Bernard L. ' oles, 'Jl Sonth Broadway,
Tarrytewn, N. V. ; saved Minnie Olwill from i
keine, killed by a locomotive at Tarrytown,, ,
K, Y., December C2, 191"?.
Carroll A. Davis, Ecgle Rock, Va. ; saved
Edith I- Pullen from drowning at Eagle
Rook. V*., June 27. KOT.
Chorar? W. Aicorn, Munger, Mo. ; saved
Rolla C.-Bone from buffocatinu at Monterey,
l?o.. Au?Sst 26. 1014,
Auguata B. Brown, Goodman. Mo. ; saved
Jack B. vVialjiy, aged seven, from a run?
away, We?b City, Mo., July 12, 1916.
1- Hern?n Brady. 2109 Decatur Street,
Hcrjiton. Tex. : raved Annie L. Bond and
Margaret 1, Meanis from drowning at Bay
City, Tex.. July 13, 1915.
Howard W. Moore, Cherry Valley. N. Y. ;
?avert May Hanney from drowning at South
Norwalk, Csnn . July 18. 1915.
John W. Graham. Kllwood City, Penn. :
helped 1? ?are David Crothers from suffoca?
tion at Ellwood City, Penn., February 8,
George Vf. Luce, Evans City, Penn. :
helped U; sav? David Crothers and attempted
tu save M. Howard Lutz from ?uffocation
at Ellwocd Cly, Penn., February 8, 1017.
Wilber E. Keefer. Zelienople, Penn. ;
helped to save David Crothers and attempted
to save ML Howard Lutz from sufToeatlon
at Ellwood City, Penn., February 8. 1917.
Arthur J. Bteffenberg, 816 Franklin Ave?
nue. Woodlawtt, Penn. ; attempted to save
M. Howard ?Altz from fcufTocation at Ell?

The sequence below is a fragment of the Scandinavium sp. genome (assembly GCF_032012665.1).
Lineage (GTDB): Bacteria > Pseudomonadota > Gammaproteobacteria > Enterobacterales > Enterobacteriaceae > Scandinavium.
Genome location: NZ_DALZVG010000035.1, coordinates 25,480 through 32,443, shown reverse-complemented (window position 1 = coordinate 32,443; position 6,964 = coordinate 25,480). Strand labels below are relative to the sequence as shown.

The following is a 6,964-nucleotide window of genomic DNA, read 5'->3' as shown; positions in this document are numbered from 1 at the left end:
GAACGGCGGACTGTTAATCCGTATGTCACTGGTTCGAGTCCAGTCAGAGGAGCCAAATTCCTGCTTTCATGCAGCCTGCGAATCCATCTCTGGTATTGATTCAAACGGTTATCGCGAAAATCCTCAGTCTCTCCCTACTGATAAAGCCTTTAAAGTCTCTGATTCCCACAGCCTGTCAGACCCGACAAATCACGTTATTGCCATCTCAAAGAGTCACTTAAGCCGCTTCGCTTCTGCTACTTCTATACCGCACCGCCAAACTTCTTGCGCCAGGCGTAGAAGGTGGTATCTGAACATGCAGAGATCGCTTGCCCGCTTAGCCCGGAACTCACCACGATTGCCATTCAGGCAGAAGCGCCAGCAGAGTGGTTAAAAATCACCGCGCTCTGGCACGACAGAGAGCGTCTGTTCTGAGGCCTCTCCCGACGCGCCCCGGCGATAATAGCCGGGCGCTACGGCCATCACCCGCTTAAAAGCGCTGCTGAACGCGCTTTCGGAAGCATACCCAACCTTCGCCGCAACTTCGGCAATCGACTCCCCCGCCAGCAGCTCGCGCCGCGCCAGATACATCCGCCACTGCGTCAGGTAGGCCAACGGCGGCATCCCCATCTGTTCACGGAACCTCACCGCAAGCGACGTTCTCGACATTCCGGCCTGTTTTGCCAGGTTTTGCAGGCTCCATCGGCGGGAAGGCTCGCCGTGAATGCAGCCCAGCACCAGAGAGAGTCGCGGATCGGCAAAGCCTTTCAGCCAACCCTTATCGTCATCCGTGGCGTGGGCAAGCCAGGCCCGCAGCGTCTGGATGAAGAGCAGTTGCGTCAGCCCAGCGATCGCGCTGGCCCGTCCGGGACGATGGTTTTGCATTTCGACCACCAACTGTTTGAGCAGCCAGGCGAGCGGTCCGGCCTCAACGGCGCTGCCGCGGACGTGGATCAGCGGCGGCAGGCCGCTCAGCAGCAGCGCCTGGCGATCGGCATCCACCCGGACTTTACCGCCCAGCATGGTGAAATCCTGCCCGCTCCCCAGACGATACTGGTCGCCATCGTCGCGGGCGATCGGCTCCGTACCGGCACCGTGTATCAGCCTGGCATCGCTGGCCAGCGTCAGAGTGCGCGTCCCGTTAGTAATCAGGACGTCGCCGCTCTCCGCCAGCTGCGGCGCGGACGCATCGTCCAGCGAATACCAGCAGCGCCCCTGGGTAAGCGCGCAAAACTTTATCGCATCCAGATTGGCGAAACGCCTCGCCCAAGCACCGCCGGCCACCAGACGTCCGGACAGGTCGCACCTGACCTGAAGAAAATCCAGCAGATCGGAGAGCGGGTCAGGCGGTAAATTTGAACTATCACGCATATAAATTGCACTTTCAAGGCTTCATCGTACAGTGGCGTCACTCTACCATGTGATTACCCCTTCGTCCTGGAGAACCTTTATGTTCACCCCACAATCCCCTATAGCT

wood City, Pean., February 8, 1917.
O. Hr-minn Henderwn, deceased, Sturgi*,
S. I?. : farmhand, died attempting to ?ave
Katherine Miles. aged thirteen, from drown?
ing a! Sturst* S. D., August 12, 1917.
M dal ,) his m*thcr.
Goi rude BUfls, now deceased, Key West,
Fla atternrt** to save Isabel P. Noda
from drowning it Key West, Fla., November
IP, [915. Medal to her sister.
Robc-i W. Richer, deceased, 323 First
v"::r<iet, Jeannette, Penn.; student; died at?
tempting to hilp save Ada M. Hugg, aged
IHteen, from dr?vning, Long Bridge, Penn.,
August 11. 1917.
George P. Bitfshue, 619 Division Street,
Jeannette, Penn. ; attempted to save Ada M.
Hugg from drowsing, Long Bridge, Penn.,
August 11, 1917.
William T. Doll, deeeaaed. 666 West Chi?
cago Street, ColdwJster, Mi:h., aged twelve,
schoolboy : died atiimpting' to save Greta V.
Runderson. aged eight, from drowning at
Coldwater.'Mich., December 22, 1917. Medal
Charles .1, Krumbach, deceased, 96 Alpine
Street, Dubuque, Iowa, chauffeur ; died at?
tempting to save Elizabeth Mahon from
drowning at Dubuque, Iowa, August JO,
1917. Medal to father.
George O. Gal lerar.i. deceased, 386 Massa?
chusetts Avenue, Arlington, Mass. ; died
saving Francis Ahern, aged three, from
drowning at Arlington. Mass., January